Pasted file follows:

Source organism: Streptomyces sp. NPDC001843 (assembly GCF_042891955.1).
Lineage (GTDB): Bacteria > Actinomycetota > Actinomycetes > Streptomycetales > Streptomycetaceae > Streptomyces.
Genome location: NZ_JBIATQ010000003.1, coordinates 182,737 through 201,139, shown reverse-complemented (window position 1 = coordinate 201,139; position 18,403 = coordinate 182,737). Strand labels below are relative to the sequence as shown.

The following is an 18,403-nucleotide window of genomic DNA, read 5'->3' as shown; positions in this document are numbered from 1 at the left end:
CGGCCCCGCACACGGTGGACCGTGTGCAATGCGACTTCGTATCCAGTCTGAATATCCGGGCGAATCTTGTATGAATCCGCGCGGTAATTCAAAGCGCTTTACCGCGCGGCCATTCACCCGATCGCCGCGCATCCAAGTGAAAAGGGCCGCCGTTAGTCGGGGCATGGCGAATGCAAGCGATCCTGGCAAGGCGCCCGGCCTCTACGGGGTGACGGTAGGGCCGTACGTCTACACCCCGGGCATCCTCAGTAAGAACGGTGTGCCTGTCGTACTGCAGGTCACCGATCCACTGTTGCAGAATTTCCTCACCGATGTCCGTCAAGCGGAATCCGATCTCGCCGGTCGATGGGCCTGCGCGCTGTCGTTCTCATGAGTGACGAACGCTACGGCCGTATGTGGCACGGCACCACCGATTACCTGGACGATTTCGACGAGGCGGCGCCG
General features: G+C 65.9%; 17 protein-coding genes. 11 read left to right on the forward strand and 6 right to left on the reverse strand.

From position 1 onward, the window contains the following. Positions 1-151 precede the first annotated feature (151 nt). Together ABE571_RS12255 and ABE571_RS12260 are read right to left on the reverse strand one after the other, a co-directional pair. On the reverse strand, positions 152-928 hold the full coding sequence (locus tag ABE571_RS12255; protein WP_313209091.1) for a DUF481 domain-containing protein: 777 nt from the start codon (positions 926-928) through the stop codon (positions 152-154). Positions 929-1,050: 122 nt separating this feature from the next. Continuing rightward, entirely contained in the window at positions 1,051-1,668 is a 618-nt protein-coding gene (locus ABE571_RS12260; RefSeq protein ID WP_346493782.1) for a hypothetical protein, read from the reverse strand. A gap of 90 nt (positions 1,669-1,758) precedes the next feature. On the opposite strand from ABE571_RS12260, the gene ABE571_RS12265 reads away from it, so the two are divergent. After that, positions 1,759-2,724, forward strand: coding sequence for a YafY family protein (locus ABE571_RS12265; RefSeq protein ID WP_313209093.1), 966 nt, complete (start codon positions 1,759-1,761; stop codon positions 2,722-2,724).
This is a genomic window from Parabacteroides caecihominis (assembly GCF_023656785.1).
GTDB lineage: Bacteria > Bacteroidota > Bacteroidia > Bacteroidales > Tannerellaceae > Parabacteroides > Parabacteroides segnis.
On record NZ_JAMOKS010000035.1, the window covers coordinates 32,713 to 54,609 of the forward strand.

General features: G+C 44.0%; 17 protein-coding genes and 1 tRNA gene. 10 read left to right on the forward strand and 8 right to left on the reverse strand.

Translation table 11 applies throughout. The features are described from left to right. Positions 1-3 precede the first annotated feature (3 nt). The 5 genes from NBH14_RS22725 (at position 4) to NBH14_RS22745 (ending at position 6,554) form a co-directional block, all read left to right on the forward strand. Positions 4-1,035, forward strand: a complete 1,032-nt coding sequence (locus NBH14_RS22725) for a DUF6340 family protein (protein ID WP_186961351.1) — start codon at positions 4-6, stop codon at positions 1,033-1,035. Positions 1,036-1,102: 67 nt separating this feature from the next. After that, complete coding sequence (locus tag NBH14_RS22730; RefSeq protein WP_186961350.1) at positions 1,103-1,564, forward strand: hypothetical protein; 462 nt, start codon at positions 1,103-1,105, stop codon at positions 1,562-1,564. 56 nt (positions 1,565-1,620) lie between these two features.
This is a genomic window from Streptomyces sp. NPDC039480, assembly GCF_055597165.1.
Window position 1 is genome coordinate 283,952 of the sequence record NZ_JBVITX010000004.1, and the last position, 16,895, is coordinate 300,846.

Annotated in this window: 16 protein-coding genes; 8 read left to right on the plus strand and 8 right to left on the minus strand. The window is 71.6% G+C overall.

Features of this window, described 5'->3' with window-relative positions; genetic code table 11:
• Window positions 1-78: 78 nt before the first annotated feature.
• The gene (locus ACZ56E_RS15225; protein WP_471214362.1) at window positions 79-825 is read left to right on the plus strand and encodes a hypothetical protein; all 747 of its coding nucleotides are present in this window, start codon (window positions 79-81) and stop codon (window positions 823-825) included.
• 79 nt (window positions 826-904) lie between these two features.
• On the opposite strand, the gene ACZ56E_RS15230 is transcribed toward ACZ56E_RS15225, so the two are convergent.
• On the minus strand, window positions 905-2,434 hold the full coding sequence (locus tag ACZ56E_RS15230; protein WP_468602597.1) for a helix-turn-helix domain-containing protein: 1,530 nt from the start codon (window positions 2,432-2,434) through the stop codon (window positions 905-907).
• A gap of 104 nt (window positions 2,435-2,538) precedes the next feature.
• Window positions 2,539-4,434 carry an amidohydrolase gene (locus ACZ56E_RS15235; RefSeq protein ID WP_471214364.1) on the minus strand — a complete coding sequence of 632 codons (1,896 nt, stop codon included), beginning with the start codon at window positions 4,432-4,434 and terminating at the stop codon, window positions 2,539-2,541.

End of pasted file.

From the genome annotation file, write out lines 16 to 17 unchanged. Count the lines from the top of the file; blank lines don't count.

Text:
Features of this window, described 5'->3' with window-relative positions; genetic code table 11:
• Window positions 1-78: 78 nt before the first annotated feature.